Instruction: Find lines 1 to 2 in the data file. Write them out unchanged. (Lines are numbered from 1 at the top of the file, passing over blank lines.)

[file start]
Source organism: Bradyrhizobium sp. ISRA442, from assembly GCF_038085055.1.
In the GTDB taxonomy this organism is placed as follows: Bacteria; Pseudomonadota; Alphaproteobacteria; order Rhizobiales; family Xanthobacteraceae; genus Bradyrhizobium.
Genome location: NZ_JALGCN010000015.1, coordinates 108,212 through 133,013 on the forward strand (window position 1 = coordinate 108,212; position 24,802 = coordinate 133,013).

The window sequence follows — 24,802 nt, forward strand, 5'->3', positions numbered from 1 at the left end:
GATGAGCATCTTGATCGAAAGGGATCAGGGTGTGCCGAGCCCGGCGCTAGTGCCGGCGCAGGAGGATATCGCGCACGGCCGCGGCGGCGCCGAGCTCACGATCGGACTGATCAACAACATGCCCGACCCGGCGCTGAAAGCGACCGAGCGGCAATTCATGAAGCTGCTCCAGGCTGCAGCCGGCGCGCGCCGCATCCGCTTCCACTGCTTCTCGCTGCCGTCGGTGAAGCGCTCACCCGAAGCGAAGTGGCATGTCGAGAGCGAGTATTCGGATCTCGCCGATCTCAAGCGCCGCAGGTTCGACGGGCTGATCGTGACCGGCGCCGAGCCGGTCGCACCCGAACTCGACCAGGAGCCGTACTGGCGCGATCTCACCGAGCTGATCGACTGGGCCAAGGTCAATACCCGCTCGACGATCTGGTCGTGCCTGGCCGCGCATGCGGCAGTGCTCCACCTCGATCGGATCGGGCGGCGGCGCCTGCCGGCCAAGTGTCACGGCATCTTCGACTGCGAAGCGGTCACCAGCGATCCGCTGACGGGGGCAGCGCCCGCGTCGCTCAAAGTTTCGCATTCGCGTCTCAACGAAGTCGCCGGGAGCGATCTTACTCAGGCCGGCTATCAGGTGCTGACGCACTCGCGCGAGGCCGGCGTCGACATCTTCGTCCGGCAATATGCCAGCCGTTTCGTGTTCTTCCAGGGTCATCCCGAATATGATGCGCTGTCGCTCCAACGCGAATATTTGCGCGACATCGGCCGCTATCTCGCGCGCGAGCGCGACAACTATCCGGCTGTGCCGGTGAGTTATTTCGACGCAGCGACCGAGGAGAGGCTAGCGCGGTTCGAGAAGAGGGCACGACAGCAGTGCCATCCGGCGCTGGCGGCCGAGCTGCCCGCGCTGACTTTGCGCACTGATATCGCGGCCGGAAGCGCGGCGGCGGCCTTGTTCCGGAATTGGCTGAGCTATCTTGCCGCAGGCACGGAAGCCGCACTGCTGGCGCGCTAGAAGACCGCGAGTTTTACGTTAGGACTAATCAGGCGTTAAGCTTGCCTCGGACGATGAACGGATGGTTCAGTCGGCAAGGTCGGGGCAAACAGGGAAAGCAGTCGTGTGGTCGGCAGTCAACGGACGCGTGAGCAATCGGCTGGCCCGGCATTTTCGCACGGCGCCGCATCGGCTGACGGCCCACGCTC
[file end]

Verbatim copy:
Source organism: Bradyrhizobium sp. ISRA442, from assembly GCF_038085055.1.
In the GTDB taxonomy this organism is placed as follows: Bacteria; Pseudomonadota; Alphaproteobacteria; order Rhizobiales; family Xanthobacteraceae; genus Bradyrhizobium.